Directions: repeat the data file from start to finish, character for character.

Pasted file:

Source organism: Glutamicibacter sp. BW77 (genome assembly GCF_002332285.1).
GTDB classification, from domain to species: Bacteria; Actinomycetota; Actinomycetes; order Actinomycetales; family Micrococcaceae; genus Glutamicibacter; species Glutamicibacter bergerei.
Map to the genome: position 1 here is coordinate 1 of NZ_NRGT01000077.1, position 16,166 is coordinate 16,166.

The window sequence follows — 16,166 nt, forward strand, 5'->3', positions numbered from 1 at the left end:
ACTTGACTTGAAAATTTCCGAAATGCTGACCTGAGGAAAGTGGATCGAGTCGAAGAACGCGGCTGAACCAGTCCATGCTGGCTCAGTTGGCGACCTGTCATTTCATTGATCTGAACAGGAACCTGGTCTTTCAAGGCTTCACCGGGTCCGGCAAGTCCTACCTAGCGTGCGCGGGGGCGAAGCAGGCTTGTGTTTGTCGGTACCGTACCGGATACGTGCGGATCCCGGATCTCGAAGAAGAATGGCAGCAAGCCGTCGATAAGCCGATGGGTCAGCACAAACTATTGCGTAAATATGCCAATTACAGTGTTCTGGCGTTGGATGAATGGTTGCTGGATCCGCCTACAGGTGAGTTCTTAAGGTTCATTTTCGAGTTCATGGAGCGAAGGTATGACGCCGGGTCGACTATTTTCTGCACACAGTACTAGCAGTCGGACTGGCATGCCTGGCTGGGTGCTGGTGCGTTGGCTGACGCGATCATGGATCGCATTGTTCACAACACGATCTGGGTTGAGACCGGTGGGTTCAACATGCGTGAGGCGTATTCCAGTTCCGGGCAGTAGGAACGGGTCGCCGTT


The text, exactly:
Source organism: Glutamicibacter sp. BW77 (genome assembly GCF_002332285.1).
GTDB classification, from domain to species: Bacteria; Actinomycetota; Actinomycetes; order Actinomycetales; family Micrococcaceae; genus Glutamicibacter; species Glutamicibacter bergerei.
Map to the genome: position 1 here is coordinate 1 of NZ_NRGT01000077.1, position 16,166 is coordinate 16,166.

The window sequence follows — 16,166 nt, forward strand, 5'->3', positions numbered from 1 at the left end:
ACTTGACTTGAAAATTTCCGAAATGCTGACCTGAGGAAAGTGGATCGAGTCGAAGAACGCGGCTGAACCAGTCCATGCTGGCTCAGTTGGCGACCTGTCATTTCATTGATCTGAACAGGAACCTGGTCTTTCAAGGCTTCACCGGGTCCGGCAAGTCCTACCTAGCGTGCGCGGGGGCGAAGCAGGCTTGTGTTTGTCGGTACCGTACCGGATACGTGCGGATCCCGGATCTCGAAGAAGAATGGCAGCAAGCCGTCGATAAGCCGATGGGTCAGCACAAACTATTGCGTAAATATGCCAATTACAGTGTTCTGGCGTTGGATGAATGGTTGCTGGATCCGCCTACAGGTGAGTTCTTAAGGTTCATTTTCGAGTTCATGGAGCGAAGGTATGACGCCGGGTCGACTATTTTCTGCACACAGTACTAGCAGTCGGACTGGCATGCCTGGCTGGGTGCTGGTGCGTTGGCTGACGCGATCATGGATCGCATTGTTCACAACACGATCTGGGTTGAGACCGGTGGGTTCAACATGCGTGAGGCGTATTCCAGTTCCGGGCAGTAGGAACGGGTCGCCGTT